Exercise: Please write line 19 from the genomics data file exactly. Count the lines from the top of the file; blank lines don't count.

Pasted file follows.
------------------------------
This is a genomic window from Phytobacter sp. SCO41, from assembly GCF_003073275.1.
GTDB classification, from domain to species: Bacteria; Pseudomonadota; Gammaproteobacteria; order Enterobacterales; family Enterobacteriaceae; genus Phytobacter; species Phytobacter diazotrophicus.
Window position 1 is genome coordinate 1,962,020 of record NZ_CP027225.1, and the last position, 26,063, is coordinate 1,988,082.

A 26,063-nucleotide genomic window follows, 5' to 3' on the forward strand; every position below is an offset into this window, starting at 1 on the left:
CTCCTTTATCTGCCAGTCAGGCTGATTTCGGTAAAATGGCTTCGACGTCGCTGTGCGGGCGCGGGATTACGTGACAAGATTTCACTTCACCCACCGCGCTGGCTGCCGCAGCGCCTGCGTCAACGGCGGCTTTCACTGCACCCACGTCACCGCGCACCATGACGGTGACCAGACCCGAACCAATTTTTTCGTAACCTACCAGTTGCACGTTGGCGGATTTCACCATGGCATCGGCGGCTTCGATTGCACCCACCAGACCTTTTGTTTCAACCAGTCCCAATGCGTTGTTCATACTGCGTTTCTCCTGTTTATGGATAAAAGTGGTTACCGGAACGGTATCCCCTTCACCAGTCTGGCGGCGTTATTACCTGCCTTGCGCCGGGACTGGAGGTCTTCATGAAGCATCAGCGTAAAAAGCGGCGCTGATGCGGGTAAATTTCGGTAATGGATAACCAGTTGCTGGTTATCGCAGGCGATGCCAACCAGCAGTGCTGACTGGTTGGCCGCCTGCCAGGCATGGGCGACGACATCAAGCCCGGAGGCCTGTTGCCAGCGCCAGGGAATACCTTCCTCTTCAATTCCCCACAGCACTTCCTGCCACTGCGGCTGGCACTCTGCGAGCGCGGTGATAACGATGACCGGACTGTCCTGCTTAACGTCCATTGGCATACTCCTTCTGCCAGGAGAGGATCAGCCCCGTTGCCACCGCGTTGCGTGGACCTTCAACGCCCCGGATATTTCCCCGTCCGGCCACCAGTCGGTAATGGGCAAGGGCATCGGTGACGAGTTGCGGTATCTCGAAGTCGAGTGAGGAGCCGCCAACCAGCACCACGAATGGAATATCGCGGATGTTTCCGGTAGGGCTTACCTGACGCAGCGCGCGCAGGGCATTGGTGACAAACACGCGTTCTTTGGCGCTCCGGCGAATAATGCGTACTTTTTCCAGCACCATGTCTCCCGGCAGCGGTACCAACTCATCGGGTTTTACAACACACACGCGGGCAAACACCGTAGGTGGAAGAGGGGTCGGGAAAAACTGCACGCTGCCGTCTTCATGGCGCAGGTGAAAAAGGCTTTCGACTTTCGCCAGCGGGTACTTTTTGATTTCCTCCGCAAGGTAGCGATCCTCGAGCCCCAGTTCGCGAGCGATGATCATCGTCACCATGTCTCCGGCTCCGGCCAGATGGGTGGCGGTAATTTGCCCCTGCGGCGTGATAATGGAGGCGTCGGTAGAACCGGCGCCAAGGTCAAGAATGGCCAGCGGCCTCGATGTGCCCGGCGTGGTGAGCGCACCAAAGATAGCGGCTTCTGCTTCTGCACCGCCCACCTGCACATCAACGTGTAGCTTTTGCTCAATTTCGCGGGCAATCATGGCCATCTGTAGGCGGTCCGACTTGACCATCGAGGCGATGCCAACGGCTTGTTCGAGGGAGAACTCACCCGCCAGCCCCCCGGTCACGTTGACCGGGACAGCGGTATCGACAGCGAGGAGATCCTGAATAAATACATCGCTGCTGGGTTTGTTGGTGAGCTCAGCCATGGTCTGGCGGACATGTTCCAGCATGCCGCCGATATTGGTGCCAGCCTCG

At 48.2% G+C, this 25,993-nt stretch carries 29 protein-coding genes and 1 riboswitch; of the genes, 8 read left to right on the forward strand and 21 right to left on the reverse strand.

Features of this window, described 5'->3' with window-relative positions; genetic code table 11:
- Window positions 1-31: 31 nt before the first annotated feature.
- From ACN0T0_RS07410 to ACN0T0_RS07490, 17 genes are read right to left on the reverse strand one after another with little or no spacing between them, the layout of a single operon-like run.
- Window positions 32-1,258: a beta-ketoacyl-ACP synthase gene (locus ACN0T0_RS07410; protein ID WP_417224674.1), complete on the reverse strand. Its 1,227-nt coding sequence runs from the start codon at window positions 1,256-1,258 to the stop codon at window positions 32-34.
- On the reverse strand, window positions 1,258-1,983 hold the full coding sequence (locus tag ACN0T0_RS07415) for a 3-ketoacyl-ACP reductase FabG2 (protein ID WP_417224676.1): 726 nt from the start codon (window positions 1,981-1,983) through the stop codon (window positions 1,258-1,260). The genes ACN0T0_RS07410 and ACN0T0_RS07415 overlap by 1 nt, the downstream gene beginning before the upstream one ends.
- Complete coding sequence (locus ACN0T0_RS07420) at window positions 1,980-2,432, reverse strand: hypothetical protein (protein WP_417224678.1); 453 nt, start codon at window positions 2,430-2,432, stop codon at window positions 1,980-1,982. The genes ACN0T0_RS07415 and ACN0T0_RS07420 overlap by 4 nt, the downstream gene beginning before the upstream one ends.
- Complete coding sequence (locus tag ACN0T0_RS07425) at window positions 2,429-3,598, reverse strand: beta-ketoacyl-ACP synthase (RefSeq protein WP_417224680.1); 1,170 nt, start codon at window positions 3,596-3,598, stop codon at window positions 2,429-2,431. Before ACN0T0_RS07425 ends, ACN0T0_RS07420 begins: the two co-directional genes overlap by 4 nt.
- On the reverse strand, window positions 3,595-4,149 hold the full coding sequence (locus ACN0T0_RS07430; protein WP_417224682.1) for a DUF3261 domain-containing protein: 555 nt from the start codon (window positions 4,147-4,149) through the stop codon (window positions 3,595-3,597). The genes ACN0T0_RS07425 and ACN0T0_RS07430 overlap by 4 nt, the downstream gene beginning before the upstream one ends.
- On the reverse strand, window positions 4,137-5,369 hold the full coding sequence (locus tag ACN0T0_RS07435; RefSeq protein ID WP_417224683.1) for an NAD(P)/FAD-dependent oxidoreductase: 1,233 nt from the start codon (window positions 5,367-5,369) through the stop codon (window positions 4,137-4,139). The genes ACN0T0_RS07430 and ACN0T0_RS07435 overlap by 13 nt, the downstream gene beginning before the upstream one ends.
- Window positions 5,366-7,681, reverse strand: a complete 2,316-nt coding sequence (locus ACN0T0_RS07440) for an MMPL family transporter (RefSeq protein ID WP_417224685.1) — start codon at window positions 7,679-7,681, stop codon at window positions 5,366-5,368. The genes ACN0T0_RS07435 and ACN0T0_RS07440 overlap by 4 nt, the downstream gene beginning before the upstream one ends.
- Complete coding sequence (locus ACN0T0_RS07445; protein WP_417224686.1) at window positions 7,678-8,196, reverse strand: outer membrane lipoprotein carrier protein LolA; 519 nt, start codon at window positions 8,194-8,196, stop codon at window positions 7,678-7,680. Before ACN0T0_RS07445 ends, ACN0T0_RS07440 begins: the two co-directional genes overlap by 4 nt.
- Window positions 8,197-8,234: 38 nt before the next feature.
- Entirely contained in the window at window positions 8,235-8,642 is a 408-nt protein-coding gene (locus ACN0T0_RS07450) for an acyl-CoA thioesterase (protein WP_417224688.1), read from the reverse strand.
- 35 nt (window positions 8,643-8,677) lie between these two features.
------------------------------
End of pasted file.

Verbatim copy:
- Entirely contained in the window at window positions 8,235-8,642 is a 408-nt protein-coding gene (locus ACN0T0_RS07450) for an acyl-CoA thioesterase (protein WP_417224688.1), read from the reverse strand.